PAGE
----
Year of Award


Document Type


Degree Type

Master of Arts (MA)

Degree Name


Department or School/College

Department of History

Committee Chair

Michael Mayer

Commitee Members

Harry Fritz, Steve Levine


Culture and Adaptation to America, Culture and religion, Culture and Vocational Success, Immigration


University of Montana


Keightley, David, M.A., May 2010 History A New Life in Montana: The Laotian Hmong – Their History, Culture and American Journey Chairperson: Michael Mayer Following the end of the Vietnam War, hundreds of thousands of Vietnamese, Laotian and Cambodian refugees fled their homelands for America, where they started their lives over again. This paper examines the immigration of Hmong hill-tribesmen from Laos to the United States and their adjustment to a new life in America, particularly in the small community of Missoula Montana. How did they acculturate to such a very different environment from what they had known in Laos, and how successful have they been in America up to this time? The Hmong were among the most recent émigrés to America’s shores, and though their experience was unique, it was not wholly without parallel. The experiences of millions of Eastern and Southern Europeans, the so called “the new immigrants,” around the turn of the twentieth century, throw light on what Hmong immigrants may be going through now. The paper traces Hmong history from ancient times in China, up through their migration into Vietnam and Laos and their involvement in the Vietnam War as American allies. Based on interviews with first, middle and second generation Hmong in Missoula, on interviews with Americans who worked with the Hmong in Montana, on local newspaper accounts, and high school and college records, the paper argues that the Hmong in Missoula have successfully adapted to living in Montana. They have done well in school, established themselves economically, and adjusted to life in the United States. Cultural attributes have helped them to survive and succeed in a place very different from their homeland. The influence of culture on educational, vocational and economic mobility has been noted by other historians. This paper agrees with historical studies that suggest a link between culture and immigrants’ strategies for success in America.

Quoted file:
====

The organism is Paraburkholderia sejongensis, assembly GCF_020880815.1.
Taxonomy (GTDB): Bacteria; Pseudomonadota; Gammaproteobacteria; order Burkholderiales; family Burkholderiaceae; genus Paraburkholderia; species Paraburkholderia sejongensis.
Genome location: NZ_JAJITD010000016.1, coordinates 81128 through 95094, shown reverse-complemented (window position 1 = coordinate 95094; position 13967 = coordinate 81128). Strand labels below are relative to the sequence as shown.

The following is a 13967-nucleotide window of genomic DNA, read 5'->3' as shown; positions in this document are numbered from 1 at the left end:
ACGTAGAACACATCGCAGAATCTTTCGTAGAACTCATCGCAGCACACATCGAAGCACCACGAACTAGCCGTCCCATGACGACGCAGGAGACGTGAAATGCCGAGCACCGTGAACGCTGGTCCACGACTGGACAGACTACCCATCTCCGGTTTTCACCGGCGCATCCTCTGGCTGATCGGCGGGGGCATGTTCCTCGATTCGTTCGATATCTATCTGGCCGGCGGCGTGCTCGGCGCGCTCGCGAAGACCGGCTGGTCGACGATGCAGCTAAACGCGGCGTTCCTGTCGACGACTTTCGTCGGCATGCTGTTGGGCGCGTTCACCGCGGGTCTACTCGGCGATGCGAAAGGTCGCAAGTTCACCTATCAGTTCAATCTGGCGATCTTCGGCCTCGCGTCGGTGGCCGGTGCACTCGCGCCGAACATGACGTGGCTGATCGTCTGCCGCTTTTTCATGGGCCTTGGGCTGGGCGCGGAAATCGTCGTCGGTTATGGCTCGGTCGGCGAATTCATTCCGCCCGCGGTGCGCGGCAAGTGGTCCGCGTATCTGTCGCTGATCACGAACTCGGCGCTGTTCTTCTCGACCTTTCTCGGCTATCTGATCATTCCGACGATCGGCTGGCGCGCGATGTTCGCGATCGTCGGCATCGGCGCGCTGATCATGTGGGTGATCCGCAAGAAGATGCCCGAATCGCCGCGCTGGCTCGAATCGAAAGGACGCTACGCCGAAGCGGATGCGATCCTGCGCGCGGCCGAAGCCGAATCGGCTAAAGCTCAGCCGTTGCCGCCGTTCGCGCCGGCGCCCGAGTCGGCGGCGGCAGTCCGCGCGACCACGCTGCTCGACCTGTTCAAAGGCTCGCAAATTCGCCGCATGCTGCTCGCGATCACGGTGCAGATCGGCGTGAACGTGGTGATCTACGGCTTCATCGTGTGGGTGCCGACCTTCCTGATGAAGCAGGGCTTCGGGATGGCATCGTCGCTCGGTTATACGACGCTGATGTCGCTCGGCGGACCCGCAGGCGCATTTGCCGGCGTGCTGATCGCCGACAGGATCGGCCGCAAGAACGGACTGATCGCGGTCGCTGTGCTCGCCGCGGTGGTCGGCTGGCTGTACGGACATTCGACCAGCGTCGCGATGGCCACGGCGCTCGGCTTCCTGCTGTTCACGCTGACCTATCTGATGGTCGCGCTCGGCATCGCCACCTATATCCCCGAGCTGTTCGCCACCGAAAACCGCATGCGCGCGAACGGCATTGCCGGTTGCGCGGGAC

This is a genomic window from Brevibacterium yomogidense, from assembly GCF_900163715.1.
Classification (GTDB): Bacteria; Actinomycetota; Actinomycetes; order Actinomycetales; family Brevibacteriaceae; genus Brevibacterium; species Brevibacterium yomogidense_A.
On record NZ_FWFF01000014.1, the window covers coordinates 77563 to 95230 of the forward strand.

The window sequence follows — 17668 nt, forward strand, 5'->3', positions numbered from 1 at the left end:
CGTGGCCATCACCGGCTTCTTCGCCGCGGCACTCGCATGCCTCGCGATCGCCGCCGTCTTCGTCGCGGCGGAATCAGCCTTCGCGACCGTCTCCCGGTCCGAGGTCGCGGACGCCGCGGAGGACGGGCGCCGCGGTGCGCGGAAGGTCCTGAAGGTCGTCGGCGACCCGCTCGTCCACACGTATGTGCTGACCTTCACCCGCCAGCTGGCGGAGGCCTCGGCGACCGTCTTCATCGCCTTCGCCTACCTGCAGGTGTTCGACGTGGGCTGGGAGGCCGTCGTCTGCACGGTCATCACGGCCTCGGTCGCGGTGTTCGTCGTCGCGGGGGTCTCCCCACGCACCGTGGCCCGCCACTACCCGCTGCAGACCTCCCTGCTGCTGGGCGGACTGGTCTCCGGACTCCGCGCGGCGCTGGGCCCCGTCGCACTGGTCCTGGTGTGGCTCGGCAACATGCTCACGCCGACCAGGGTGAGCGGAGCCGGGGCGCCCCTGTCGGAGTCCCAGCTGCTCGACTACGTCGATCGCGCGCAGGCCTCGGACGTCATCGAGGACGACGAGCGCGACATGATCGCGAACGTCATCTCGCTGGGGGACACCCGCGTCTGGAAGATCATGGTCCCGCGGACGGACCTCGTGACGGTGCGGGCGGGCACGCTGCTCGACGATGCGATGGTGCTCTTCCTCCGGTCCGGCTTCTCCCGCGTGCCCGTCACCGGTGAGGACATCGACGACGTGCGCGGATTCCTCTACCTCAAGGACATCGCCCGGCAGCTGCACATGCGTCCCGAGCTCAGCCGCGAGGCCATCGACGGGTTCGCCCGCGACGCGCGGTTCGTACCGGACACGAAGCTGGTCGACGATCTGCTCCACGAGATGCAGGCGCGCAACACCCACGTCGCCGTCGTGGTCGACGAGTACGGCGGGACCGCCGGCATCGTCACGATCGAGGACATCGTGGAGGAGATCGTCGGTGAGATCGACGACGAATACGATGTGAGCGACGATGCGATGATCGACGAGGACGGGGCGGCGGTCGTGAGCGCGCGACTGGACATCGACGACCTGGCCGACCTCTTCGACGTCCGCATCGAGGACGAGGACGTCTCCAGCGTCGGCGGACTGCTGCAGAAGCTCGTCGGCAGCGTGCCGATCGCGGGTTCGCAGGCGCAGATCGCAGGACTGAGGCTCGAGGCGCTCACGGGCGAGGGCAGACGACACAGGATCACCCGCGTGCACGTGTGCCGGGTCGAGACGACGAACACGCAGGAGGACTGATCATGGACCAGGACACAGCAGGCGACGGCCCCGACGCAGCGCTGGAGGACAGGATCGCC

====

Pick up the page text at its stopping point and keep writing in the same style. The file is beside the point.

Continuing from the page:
© Copyright 2010 David A. Keightley